The patient began to complain of chest pain while in the trauma bay. His vitals remained normal throughout this time. CT of the neck and chest were performed to further evaluate the pharyngotomy and mediastium, and findings were suspicious for foreign material within the chest that appeared to fit the shape of a marker (Figures 3(a)-(b)). The patient was immediately taken to the operating room for direct laryngoscopy and neck exploration. Direct laryngoscopy revealed a two-centimeter


Figure 3. (a) & (b): Non-contrast CT demonstrating foreign body extending into the thoracic cavity with air tracking to surrounding soft tissues and mediastinum, displacing airway to a left lateral position. Line encircles foreign body.

pharyngotomy on the left lateral pharyngeal wall, extending from the level of the mid base of tongue toward the left arytenoid. An anterior commissure laryngoscope was directed toward the pharyngotomy, and a marker was clearly identified within this space extending toward the trachea. The marker was retrieved with laryngoscopic biopsy forceps and measured approximately twelve centimeters in length (Figure 4). Subsequent neck exploration was unrevealing. The pharyngotomy was left to close primarily with drains in place in the neck while the patient was kept with nothing per mouth.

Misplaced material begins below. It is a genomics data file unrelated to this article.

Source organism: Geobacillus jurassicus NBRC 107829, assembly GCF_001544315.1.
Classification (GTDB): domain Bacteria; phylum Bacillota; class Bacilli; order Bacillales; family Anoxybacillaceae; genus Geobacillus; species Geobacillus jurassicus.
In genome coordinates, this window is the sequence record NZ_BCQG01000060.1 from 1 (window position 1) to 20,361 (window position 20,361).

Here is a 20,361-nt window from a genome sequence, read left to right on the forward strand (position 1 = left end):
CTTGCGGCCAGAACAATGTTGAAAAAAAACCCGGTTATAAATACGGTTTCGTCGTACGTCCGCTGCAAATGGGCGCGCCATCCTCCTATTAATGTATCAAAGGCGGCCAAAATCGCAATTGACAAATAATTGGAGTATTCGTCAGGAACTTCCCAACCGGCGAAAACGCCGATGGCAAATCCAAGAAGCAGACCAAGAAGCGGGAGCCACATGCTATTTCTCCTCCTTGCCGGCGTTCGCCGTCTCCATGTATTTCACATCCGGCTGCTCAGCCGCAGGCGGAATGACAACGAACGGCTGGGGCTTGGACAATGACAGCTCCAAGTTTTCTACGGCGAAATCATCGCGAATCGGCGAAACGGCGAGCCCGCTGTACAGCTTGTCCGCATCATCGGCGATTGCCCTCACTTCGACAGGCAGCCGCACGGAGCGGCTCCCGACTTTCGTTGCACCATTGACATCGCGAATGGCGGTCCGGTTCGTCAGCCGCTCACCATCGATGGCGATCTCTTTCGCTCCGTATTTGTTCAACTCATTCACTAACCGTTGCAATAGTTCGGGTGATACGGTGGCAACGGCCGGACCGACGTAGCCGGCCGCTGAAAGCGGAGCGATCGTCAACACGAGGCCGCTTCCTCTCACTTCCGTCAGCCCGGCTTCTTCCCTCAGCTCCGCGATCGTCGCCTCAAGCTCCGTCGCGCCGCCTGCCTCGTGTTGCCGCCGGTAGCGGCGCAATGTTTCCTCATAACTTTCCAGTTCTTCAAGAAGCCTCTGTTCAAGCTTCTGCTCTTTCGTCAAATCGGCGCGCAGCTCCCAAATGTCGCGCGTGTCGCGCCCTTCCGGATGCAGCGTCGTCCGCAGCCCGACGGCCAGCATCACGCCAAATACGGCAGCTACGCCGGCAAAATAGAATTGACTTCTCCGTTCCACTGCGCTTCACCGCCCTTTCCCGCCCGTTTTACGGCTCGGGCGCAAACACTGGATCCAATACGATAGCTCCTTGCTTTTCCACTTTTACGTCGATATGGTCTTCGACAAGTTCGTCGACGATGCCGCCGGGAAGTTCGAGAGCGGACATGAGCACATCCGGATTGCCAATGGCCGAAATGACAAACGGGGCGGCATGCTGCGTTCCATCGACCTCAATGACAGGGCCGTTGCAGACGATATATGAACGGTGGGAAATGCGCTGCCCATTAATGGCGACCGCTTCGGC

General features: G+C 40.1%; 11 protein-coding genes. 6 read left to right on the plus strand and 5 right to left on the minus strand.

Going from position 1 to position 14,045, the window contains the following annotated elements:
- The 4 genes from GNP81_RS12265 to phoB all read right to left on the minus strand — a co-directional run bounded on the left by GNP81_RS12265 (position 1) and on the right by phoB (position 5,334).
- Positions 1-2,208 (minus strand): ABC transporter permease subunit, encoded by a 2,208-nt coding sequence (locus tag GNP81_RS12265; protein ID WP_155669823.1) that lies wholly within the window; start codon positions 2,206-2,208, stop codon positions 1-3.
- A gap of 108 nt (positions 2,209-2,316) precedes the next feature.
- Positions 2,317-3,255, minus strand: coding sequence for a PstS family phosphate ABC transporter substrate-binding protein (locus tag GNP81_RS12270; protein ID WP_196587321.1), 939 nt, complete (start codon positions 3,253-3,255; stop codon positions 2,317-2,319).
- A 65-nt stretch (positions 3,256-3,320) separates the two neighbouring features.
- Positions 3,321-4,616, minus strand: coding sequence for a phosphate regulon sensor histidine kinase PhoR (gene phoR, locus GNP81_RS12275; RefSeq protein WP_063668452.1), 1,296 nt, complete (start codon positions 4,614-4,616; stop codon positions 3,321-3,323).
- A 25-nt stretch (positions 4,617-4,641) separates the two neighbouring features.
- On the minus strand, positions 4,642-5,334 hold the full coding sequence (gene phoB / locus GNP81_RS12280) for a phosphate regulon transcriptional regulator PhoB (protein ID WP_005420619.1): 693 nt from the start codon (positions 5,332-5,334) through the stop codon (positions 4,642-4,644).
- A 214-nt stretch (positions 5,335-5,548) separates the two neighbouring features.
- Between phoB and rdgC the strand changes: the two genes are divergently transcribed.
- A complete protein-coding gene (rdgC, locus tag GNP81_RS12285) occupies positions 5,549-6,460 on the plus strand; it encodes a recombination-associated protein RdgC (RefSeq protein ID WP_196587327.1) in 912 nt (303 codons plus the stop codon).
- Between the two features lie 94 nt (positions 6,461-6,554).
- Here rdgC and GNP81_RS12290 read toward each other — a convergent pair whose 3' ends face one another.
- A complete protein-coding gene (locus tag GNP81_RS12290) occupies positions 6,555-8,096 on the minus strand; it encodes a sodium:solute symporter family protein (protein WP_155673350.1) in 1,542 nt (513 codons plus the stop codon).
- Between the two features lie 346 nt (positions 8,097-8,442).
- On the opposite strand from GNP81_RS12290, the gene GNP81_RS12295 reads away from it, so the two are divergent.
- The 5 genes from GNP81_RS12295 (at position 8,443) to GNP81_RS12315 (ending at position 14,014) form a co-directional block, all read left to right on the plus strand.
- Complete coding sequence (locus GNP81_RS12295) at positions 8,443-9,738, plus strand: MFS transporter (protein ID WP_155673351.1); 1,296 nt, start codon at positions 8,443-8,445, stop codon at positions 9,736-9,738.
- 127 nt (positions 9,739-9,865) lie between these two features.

The patient was placed on antibiotic prophylaxis against mediastinitis, although he remained stable and afebrile throughout his hospital course. Repeat CT scan of the neck and chest and a gastrograffin swallow study performed one week later showed no evidence of a pharyngomediastinal leak, and the patient’s diet was slowly advanced. He was eventually discharged back to prison on postoperative day ten without any major sequelae from this incident. The patient later admitted to ingestion of a dry erase marker while under observation in the trauma bay.